In Gulf County they are no strangers to storms. That's why county officials prefer to start early when it comes to storm preparations.
"Well we've been watching the storm for several days and actually started our preparations yesterday," said Marshall Nelson, Emergency Management Director for Gulf County.
Gulf County has already brought out the sand bags for Karen and in a meeting Thursday afternoon declared a local state of emergency.
"Basically a lot of our stuff is already in place," said Nelson. "But there's just some of that last minute food and fuel that we will be buying."
And preparation rituals are going beyond just the people.
"I've been through quite a few hurricanes and those fish know," said Captain Charlene Burke of "About Fun" Charters. "I mean they will gorge themselves."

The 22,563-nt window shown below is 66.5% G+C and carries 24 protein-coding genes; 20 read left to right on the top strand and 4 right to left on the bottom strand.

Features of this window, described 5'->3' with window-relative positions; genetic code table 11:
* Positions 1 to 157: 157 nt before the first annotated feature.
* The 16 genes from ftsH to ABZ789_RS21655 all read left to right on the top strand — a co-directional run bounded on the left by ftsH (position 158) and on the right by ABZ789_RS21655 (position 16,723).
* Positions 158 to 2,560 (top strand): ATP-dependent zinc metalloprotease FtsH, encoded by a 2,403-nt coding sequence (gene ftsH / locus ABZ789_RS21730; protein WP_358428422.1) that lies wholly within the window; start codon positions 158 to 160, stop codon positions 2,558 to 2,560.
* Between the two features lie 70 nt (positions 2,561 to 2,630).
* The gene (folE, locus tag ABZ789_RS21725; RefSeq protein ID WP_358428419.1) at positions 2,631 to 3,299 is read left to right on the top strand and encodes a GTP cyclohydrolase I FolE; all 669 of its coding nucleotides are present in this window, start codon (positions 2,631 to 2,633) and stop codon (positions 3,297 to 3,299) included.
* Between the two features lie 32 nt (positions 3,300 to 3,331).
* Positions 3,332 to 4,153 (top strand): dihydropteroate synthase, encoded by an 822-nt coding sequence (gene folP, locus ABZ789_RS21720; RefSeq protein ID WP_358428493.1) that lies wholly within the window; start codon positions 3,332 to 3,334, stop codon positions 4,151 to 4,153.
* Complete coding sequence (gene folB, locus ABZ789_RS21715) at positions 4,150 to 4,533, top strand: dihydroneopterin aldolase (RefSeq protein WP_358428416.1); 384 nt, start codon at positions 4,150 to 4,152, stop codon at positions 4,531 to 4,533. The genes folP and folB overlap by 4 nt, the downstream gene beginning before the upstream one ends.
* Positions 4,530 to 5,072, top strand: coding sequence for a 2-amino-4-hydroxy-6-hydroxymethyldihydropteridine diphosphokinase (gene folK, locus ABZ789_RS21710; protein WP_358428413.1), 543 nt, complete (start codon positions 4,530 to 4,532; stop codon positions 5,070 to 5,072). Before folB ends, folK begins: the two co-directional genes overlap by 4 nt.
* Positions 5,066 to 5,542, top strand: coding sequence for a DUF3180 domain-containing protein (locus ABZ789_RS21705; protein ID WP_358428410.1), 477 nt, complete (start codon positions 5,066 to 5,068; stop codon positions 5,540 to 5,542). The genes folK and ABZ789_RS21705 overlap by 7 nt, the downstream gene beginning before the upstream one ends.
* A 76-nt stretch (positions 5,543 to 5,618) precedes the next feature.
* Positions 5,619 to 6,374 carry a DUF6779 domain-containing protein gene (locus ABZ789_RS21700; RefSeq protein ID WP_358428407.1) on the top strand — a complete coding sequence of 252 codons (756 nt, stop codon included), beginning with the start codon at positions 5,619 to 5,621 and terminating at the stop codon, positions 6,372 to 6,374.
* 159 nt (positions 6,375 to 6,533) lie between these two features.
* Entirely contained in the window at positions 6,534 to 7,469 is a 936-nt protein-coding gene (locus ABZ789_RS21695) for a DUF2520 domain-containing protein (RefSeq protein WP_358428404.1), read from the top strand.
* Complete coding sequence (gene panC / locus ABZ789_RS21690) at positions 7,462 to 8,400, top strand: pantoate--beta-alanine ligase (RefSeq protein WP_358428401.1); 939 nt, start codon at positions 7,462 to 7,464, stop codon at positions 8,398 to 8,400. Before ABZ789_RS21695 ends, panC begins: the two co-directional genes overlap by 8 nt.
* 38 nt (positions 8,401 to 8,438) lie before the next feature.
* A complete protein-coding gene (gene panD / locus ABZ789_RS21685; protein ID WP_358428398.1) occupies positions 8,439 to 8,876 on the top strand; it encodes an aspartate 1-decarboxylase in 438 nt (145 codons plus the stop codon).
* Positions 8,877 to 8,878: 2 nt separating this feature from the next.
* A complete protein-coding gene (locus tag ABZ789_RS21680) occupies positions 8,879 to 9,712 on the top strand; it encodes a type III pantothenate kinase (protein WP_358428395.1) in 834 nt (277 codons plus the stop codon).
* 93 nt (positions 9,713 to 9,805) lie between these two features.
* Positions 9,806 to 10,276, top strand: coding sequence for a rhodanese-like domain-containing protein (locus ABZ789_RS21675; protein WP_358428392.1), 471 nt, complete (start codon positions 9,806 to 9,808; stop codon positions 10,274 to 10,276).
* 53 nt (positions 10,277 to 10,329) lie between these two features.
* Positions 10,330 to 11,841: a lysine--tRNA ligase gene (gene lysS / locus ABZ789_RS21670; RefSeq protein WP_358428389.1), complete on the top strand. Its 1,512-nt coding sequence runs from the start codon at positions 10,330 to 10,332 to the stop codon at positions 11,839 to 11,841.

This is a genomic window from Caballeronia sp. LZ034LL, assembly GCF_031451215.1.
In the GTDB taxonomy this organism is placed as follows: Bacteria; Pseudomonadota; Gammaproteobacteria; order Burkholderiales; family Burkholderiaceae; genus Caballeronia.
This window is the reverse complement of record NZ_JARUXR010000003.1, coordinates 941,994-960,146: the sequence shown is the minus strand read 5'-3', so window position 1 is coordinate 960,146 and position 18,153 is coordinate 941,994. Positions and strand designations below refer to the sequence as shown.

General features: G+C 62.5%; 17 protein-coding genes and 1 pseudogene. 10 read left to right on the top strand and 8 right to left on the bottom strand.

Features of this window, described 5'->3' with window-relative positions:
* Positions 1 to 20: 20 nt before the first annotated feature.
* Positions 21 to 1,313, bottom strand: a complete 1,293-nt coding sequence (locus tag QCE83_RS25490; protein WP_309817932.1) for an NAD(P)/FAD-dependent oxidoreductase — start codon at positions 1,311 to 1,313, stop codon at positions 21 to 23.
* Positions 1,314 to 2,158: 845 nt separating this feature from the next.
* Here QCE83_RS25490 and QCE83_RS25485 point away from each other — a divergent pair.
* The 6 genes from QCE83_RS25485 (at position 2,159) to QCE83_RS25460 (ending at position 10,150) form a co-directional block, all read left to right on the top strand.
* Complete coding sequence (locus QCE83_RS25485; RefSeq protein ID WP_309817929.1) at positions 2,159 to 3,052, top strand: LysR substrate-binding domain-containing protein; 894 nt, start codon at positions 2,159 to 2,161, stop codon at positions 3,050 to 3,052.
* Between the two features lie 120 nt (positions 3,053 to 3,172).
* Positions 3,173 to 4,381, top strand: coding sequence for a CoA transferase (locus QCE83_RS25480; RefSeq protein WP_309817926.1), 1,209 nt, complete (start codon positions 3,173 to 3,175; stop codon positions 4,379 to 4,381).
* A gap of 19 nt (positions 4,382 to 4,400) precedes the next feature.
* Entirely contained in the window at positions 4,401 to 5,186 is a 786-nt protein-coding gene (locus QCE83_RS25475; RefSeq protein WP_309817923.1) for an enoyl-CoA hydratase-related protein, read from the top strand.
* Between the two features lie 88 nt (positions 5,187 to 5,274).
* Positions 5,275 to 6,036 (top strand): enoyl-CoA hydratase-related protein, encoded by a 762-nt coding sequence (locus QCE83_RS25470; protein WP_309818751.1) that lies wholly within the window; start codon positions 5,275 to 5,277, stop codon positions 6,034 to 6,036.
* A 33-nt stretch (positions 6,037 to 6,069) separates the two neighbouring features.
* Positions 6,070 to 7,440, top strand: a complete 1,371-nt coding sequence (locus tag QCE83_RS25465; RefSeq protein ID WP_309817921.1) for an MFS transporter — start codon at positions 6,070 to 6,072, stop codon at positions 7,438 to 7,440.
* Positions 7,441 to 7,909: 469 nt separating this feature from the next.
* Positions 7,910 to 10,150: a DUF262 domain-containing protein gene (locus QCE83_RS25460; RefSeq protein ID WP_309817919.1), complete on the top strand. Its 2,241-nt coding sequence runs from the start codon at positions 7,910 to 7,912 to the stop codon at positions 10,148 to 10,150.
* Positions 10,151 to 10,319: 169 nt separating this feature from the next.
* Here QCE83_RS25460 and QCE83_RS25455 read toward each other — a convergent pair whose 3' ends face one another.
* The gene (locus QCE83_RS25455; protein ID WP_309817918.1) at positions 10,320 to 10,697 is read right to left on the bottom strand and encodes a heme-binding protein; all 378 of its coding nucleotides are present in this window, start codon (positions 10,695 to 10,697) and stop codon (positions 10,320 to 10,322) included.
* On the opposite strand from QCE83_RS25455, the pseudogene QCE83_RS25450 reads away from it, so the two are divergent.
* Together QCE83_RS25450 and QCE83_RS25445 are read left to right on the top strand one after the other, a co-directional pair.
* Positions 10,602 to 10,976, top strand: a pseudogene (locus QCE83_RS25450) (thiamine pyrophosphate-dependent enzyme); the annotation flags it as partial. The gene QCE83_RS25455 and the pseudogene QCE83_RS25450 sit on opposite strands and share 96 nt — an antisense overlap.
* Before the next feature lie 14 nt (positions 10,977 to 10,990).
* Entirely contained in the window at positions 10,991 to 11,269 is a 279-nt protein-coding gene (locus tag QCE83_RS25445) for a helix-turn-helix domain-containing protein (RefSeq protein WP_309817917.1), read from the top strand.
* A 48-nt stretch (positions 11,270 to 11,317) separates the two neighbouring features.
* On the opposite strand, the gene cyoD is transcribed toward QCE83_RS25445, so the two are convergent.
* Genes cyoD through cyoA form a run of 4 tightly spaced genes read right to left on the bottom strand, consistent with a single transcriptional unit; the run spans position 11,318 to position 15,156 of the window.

Those that find themselves on the water are, for now, enjoying the calm before the storm.
"I mean it's not a bad day," said Burke. "We've got good east winds so we can stay in shore pretty close and we've been catching fish all day."
Indian Pass sees it's share of flooding even during rain events. The Indian Pass Raw Bar is a diamond in the rough for unsuspecting tourists.
"Well we will get out of here early enough," said Glen Stevens, a visitor from Georgia for Thunderbeach. Stevens and his friends made their way to Gulf County Thursday afternoon for lunch.
"I mean we could ride in the rain," said Stevens. "But, I don't prefer to."
Nelson says the Cape San Blas stump hole will help with flooding on the peninsula, but they anticipate evacuations if needed.
"Pretty much over the past two days we've become very concerned about it," said Nelson. "So there are certain things we need to do if anybody needs to be evacuated, especially on the peninsula."
With the stump hole nearly finished and emergency supplies already on hand Gulf County is hunkering down for whenever and wherever Karen decides to make landfall.
Again a hurricane watch has been lifted for Gulf County, but a tropical storm watch is still in effect.